Tashkent is set to introduce “cable public transportation,” as announced by the city’s hokimiyat (regional governor’s office) on January 25.
In Shenzhen, China, a delegation headed by Shavkat Umurzakov, the city’s acting hokim, held discussions with Beijing North Bartholet Cableway Technology Co., Ltd. on January 23. This delegation is currently in China as part of the state visit of the president of Uzbekistan.
Following the meeting, an investment agreement for the project’s implementation was signed between Tashkent Invest and Beijing North Bartholet Cableway Technology Co., Ltd. The cost of the project has not been disclosed.
“The project is envisioned to replicate ground transportation through cable taxi cars, with a preliminary presentation to the public. Recommendations and suggestions from the public will be forwarded to the project office of Beijing North Bartholet Cableway Technology Co., Ltd.,” the message reads.
The Chinese company is reported to ensure the project’s realization, funded by foreign investments and manage its operations.
The hokimiyat noted the ongoing implementation of a “green” public transport development program in Tashkent in accordance with the directives of the president of Uzbekistan.
During the meeting “several options for cooperation, types and routes of the proposed transportation in the city” were discussed.
The exact location for the construction of the cable car is not specified. The sketches presented depict proposals from the Chinese company, “based on the study of the transport situation, taking into account the development of the city, the launch of the airport and Expo Centre, as well as upcoming international events.”
According to these sketches, the proposed line with 10-seat cabins is suggested to traverse Makhtumkuli Street, transitioning to New Uzbekistan Street, and following the route along the park of the same name. It would continue next to the civil and business aviation airport, extending through the Olympic City to New Tashkent.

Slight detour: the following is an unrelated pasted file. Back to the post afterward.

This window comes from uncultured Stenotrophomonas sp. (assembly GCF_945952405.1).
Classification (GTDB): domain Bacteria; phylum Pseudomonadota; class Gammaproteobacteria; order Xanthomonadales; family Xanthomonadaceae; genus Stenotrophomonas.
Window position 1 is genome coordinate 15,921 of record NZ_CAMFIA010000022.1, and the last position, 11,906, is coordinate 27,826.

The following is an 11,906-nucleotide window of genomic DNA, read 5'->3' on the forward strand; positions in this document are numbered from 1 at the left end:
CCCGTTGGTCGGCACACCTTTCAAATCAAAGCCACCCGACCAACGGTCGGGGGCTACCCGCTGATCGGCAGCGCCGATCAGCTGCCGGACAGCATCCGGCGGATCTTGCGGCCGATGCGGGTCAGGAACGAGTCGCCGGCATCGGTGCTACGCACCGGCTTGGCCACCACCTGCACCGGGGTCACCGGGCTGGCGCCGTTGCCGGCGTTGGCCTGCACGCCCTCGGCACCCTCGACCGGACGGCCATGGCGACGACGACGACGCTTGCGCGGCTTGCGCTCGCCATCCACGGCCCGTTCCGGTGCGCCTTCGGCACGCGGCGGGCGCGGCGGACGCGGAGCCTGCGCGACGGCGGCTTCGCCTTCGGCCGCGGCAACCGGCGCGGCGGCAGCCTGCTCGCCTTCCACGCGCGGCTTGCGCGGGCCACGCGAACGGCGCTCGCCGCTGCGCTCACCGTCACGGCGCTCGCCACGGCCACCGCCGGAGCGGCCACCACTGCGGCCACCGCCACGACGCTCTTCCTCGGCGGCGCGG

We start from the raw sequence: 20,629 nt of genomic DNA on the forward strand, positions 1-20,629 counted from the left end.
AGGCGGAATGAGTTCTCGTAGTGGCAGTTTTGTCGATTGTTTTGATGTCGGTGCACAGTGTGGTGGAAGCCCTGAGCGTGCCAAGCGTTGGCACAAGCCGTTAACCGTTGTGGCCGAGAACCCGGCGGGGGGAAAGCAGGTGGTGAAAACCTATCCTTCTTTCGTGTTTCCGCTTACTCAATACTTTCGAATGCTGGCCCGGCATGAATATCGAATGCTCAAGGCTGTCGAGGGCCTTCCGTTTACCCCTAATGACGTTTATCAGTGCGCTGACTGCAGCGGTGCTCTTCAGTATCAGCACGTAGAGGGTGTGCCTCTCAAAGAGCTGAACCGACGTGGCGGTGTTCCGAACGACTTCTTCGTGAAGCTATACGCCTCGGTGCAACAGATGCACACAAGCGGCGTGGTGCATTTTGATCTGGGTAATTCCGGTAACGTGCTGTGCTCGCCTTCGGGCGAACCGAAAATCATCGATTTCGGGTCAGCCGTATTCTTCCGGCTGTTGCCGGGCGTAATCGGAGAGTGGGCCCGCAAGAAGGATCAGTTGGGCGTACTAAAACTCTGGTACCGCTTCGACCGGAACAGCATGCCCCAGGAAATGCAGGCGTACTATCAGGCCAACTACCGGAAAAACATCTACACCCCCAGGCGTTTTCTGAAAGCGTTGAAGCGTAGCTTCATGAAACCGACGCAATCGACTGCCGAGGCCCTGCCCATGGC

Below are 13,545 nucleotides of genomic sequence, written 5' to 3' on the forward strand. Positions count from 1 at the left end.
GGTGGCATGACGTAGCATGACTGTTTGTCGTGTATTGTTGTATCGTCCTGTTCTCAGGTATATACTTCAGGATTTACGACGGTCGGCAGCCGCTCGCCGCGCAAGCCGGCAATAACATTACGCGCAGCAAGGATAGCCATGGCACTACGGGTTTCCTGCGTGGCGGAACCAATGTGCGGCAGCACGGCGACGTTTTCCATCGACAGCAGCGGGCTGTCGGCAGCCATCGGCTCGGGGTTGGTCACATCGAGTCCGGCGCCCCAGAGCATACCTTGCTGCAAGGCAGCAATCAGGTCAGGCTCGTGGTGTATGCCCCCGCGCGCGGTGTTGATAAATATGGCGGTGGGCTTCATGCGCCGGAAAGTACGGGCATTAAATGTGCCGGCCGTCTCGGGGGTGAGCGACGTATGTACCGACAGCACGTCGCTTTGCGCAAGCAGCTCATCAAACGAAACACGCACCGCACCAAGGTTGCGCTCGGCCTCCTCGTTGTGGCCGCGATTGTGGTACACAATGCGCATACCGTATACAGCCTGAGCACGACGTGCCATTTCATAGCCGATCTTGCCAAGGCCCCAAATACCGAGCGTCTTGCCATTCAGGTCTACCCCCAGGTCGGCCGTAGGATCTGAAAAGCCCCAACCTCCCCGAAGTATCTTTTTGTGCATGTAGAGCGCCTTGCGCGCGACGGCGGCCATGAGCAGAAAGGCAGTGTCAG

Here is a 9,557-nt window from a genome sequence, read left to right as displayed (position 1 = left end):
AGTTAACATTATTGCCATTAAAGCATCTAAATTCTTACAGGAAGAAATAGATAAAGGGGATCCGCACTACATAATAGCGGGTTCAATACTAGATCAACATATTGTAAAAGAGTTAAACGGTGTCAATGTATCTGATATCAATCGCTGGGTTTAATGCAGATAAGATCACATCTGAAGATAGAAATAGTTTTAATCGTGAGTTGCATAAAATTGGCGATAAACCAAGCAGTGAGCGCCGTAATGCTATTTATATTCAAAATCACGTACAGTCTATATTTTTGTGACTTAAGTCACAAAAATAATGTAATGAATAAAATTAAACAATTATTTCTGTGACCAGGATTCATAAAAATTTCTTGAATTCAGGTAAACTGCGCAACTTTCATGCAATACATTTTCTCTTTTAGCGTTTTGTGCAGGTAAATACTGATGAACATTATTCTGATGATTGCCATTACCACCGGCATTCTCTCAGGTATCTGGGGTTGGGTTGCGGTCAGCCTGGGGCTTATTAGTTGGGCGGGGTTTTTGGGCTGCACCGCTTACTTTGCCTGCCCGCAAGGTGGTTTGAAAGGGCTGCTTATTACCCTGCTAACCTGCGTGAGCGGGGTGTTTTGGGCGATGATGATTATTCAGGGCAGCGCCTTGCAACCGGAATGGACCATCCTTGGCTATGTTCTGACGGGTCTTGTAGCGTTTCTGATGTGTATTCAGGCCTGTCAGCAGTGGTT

Beijing North Bartholet Ropeway Technology Co., Ltd. is a joint venture between China and the Swiss company Bartholet Maschinenbau — one of the leaders in the field of cable cars, amusement parks, mechanical engineering and lighting equipment.
Tram was proposed for construction on this street
In spring 2016, Tashkent halted its more than a century-old tram traffic, deeming it inefficient (following the elimination of many directions, the system did not work as well as it could). Efforts to address transportation challenges through street widening, interchanges, and subway lines resulted in a decline in the city’s public transportation. Gazeta.uz has repeatedly drawn attention to the hastiness and inaccuracy of the decision to cease tram traffic.
In February 2022, President Shavkat Mirziyoyev announced plans to reintroduce trams to Tashkent after years. This happened during a visit to Samarkand, the only city in the country with operational trams. The president noted tram routes would be determined by “measuring twice and cutting once.”
In the same summer, Anvar Jurayev, head of the Transport Department of Tashkent city, stated the readiness of proposals for two routes of a modern “silent” tram — from the Tashkent Tractor Plant (TTZ) and from Hippodrome to the Northern Railway Station. The development of the project’s feasibility study was scheduled for August.
In November 2022, during the visit of the president of Uzbekistan to Paris, an agreement between the government of Uzbekistan and Alstom (the French company) was signed for the construction of tram lines in Tashkent. One of these lines may run from Doʻstlik metro station along New Uzbekistan Street — the same street proposed for the cable car. The current status of these projects remains unknown.
In September of the previous year, plans emerged for a unified tram and metro network in New Tashkent, intending to connect with the “old” Tashkent.
Recently, Murad Abidov, director of the project office under the Ministry of Transport, commented that given the time-consuming process of designing and constructing a tram, authorities initially purchased a large number of buses and organized dedicated lines. Abidov affirmed the ongoing plans to introduce a modern tram system, with the project jointly developed in collaboration with the French side.
In mid-January this year, the Chinese corporation CRRC presented “wheeled trams” to the Tashkent hokimiyat. The proposal envisions integrating them into the capital’s transportation system as a part of the Shota Rustaveli Street “green” transportation corridor project.